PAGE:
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HAMLET Binding to α-Actinin Facilitates Tumor Cell Detachment.

Trulsson, Maria LU ; Yu, Hao LU ; Gisselsson, Lennart; Chao, Yinxia; Urbano, Alexander; Aits, Sonja LU ; Mossberg, Anki LU and Svanborg, Catharina LU (2011) In PLoS ONE 6(3).
Abstract
Cell adhesion is tightly regulated by specific molecular interactions and detachment from the extracellular matrix modifies proliferation and survival. HAMLET (Human Alpha-lactalbumin Made LEthal to Tumor cells) is a protein-lipid complex with tumoricidal activity that also triggers tumor cell detachment in vitro and in vivo, suggesting that molecular interactions defining detachment are perturbed in cancer cells. To identify such interactions, cell membrane extracts were used in Far-western blots and HAMLET was shown to bind α-actinins; major F-actin cross-linking proteins and focal adhesion constituents. Synthetic peptide mapping revealed that HAMLET binds to the N-terminal actin-binding domain as well as the integrin-binding domain of... (More)
Cell adhesion is tightly regulated by specific molecular interactions and detachment from the extracellular matrix modifies proliferation and survival. HAMLET (Human Alpha-lactalbumin Made LEthal to Tumor cells) is a protein-lipid complex with tumoricidal activity that also triggers tumor cell detachment in vitro and in vivo, suggesting that molecular interactions defining detachment are perturbed in cancer cells. To identify such interactions, cell membrane extracts were used in Far-western blots and HAMLET was shown to bind α-actinins; major F-actin cross-linking proteins and focal adhesion constituents. Synthetic peptide mapping revealed that HAMLET binds to the N-terminal actin-binding domain as well as the integrin-binding domain of α-actinin-4. By co-immunoprecipitation of extracts from HAMLET-treated cancer cells, an interaction with α-actinin-1 and -4 was observed. Inhibition of α-actinin-1 and α-actinin-4 expression by siRNA transfection increased detachment, while α-actinin-4-GFP over-expression significantly delayed rounding up and detachment of tumor cells in response to HAMLET. In response to HAMLET, adherent tumor cells rounded up and detached, suggesting a loss of the actin cytoskeletal organization. These changes were accompanied by a reduction in β1 integrin staining and a decrease in FAK and ERK1/2 phosphorylation, consistent with a disruption of integrin-dependent cell adhesion signaling. Detachment per se did not increase cell death during the 22 hour experimental period, regardless of α-actinin-4 and α-actinin-1 expression levels but adherent cells with low α-actinin levels showed increased death in response to HAMLET. The results suggest that the interaction between HAMLET and α-actinins promotes tumor cell detachment. As α-actinins also associate with signaling molecules, cytoplasmic domains of transmembrane receptors and ion channels, additional α-actinin-dependent mechanisms are discussed. (Less)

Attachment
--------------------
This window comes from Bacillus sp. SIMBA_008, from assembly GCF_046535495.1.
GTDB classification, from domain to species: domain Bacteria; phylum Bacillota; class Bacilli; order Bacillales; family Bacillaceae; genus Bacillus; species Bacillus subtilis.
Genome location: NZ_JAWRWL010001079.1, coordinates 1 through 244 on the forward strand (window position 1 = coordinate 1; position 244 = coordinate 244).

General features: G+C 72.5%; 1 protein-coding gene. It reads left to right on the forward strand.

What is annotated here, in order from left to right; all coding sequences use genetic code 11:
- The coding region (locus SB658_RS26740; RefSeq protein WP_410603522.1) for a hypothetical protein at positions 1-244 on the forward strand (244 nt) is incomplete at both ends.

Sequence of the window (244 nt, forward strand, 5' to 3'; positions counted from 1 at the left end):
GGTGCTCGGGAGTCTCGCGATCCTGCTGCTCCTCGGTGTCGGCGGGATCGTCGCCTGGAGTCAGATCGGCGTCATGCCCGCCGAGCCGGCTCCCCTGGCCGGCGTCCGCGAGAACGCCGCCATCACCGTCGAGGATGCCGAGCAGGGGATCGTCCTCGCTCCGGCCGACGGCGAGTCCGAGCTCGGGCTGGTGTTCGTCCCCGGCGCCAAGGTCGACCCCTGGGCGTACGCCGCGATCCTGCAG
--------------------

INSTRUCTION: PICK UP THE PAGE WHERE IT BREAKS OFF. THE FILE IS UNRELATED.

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author
organization